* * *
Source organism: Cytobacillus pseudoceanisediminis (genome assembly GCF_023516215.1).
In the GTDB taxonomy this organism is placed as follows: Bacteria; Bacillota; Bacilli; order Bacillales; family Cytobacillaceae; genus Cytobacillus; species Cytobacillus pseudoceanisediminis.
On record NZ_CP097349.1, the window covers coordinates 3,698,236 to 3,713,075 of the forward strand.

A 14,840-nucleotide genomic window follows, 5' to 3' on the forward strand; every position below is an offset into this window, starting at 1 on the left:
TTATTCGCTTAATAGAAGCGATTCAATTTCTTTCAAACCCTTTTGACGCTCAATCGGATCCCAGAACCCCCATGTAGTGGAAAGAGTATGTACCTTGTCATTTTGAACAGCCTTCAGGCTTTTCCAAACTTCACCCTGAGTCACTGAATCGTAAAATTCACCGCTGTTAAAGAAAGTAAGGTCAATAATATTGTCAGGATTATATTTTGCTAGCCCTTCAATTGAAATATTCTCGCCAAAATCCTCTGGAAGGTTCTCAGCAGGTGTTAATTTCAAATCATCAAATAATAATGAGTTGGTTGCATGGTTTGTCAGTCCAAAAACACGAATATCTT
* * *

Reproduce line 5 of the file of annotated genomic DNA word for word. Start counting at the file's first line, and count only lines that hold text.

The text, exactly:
TTATTCGCTTAATAGAAGCGATTCAATTTCTTTCAAACCCTTTTGACGCTCAATCGGATCCCAGAACCCCCATGTAGTGGAAAGAGTATGTACCTTGTCATTTTGAACAGCCTTCAGGCTTTTCCAAACTTCACCCTGAGTCACTGAATCGTAAAATTCACCGCTGTTAAAGAAAGTAAGGTCAATAATATTGTCAGGATTATATTTTGCTAGCCCTTCAATTGAAATATTCTCGCCAAAATCCTCTGGAAGGTTCTCAGCAGGTGTTAATTTCAAATCATCAAATAATAATGAGTTGGTTGCATGGTTTGTCAGTCCAAAAACACGAATATCTT